Kamala Harris slammed for claiming rural Americans can't photocopy their IDs

Media top headlines July 9

The New York Times getting criticized for defending ‘pornography literacy’ for first graders, ex-CNN regular Michael Avenatti getting prison time for Nike extortion, and The Lincoln Project’s co-founder saying the Capitol riot was worse than 9/11 round out today’s top media headlines

Vice President Kamala Harris was criticized Saturday for arguing against voter ID laws because rural Americans couldn’t get photocopies of their ID’s.

“I don’t think that we should underestimate what that [compromise on voter ID laws] could mean,” Harris said in her interview with BET News. “Because in some people’s mind, that means you’re going to have to Xerox or photocopy your ID to send it in to prove who you are. Well, there are a whole lot of people, especially people who live in rural communities, who don’t – there’s no Kinkos, there’s no OfficeMax near them.” 

“Of course people have to prove who they are,” Harris continued, but “not in a way that makes it almost impossible for them to prove who they are.”

The vice president’s comments come in the midst of a nationwide battle over voter ID laws, with states like Georgia and Texas taking center stage. Many progressives argue that voter ID laws are “racist,” while Republicans suggest the laws are necessary to prevent voter fraud. 

Rural Americans took issue with the vice president’s comments, suggesting she is out of touch with the nation. 

“We built this country. We can manage to photocopy our ID’s,” tweeted former CIA officer Bryan Dean Wright. 

Others questioned Harris’ comments that people had to prove who they were, but “not in ways that make it impossible to prove who they are.”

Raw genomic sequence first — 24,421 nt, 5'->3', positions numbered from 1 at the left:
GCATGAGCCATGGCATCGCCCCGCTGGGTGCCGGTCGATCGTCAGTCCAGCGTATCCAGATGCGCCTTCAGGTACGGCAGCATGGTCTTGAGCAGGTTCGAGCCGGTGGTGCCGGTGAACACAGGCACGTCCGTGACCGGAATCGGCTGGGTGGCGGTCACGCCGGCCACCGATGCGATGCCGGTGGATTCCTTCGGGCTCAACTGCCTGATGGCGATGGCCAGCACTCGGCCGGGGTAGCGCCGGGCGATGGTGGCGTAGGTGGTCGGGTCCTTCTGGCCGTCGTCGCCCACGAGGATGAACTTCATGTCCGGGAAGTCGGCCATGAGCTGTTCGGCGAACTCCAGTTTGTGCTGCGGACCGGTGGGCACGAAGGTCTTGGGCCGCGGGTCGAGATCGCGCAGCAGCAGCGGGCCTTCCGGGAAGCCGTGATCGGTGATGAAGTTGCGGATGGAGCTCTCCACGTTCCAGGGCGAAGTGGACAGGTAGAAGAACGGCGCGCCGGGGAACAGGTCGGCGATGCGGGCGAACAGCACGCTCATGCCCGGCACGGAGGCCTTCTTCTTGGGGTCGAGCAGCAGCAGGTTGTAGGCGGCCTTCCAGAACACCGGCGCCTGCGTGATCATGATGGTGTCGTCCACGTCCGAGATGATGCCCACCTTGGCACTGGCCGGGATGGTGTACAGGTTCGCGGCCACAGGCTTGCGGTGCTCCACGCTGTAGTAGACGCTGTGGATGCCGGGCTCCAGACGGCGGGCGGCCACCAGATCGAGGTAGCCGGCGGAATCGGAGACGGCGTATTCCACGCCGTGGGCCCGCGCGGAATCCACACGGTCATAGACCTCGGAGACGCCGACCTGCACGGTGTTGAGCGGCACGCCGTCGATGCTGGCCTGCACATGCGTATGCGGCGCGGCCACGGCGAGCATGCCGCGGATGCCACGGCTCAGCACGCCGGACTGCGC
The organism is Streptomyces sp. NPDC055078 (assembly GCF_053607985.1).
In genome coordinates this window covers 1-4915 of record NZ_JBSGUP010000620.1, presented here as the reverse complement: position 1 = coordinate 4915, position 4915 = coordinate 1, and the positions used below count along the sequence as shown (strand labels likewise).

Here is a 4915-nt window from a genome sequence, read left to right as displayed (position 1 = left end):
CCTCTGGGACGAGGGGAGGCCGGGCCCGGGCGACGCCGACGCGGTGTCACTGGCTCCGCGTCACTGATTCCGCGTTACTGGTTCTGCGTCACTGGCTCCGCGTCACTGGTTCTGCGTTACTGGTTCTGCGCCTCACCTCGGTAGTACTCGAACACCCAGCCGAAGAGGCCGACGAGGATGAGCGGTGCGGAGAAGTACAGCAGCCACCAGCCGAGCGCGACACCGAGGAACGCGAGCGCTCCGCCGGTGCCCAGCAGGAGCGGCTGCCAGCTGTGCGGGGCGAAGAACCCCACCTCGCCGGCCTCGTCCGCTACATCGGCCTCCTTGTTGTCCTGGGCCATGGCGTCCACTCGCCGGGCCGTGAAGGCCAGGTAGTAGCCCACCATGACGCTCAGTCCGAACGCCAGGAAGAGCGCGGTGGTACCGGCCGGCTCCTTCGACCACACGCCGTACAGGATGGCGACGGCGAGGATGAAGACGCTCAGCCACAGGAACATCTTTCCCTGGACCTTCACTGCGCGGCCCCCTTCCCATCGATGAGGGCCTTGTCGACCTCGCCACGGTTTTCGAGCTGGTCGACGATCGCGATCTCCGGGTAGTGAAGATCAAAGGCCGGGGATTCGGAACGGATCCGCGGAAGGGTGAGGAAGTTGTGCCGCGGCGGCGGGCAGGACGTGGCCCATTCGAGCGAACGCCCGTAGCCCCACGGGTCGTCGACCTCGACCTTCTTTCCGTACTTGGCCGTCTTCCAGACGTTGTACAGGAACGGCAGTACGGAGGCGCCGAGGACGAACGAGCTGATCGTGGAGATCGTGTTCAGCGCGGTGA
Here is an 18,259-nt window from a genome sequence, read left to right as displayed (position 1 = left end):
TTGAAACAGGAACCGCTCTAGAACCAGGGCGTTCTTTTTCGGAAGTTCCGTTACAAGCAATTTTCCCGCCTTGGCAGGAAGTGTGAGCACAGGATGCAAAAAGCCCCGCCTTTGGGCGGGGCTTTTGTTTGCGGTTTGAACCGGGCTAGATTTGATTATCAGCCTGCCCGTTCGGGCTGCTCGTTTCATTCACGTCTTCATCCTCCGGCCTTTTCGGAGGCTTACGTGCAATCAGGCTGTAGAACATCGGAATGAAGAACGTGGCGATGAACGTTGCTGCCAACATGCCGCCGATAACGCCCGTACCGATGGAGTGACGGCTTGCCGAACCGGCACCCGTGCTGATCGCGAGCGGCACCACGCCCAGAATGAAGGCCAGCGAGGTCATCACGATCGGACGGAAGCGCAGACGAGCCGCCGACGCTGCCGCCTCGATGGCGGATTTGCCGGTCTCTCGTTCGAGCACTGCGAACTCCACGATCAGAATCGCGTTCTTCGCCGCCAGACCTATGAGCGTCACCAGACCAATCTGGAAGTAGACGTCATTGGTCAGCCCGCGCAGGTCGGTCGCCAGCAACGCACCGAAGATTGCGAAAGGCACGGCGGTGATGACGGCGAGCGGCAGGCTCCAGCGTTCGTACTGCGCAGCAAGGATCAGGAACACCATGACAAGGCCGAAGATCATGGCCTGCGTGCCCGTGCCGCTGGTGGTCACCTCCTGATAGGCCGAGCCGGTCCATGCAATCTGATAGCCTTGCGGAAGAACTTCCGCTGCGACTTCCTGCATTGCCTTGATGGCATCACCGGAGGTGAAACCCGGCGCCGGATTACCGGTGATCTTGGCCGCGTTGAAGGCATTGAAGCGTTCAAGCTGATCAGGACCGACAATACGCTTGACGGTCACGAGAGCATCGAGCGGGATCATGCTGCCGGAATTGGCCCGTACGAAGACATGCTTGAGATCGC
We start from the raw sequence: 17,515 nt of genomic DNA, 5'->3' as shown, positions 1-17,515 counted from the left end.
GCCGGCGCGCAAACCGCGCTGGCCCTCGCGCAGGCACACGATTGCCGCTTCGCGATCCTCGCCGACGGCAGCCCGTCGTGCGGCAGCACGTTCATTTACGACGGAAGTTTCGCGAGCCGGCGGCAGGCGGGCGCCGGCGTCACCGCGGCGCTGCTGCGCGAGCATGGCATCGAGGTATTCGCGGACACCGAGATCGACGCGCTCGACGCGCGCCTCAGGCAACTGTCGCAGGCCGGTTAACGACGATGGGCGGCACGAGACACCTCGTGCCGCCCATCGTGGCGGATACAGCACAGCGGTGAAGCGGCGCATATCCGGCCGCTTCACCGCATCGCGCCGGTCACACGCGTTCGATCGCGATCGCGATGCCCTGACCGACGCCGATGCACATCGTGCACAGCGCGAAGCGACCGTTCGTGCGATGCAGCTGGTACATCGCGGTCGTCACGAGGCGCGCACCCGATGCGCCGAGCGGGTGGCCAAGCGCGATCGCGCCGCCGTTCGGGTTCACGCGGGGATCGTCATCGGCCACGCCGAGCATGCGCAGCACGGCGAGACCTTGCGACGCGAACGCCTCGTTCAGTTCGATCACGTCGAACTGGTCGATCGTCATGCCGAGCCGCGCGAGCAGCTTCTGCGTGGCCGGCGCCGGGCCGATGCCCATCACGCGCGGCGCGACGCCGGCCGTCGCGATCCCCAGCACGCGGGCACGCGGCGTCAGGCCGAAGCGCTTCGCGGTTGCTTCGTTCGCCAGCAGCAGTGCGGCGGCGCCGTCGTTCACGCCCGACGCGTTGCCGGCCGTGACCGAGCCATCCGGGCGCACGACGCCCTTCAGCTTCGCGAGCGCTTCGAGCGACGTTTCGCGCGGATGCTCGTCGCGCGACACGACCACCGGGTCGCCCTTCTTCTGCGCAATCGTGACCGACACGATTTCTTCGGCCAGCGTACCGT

“No one is buying this ridiculous argument against Voter ID,” tweeted veteran and Pennsylvania Senate candidate Sean Parnell. “The vast majority of Americans support it. Let’s get it done.”

Last month, President Biden announced that he tapped the Harris to lead the White Hosue’s fight to expand access to the ballot box, an issue the vice president told BET News she specifically asked to lead. In the same interview, though, Harris noted that she may have not said “‘no’ enough” to the multiple assignments from Biden, but that she is used to “multitasking” 

Polling data from the Associated Press shows that most Americans support laws requiring photo identification to access the ballot box, with a majority of both Republicans and Democrats backing the idea. Overall, 72% of American adults support requiring photo identification to vote. 

Harris’ comments came during the BET special titled “State of Our Union: Vice President Kamala Harris” that aired on Friday. The interview also touched on coronavirus vaccine rates and police reform.

Fox News’ Marisa Schultz and Houston Keene contributed to this report

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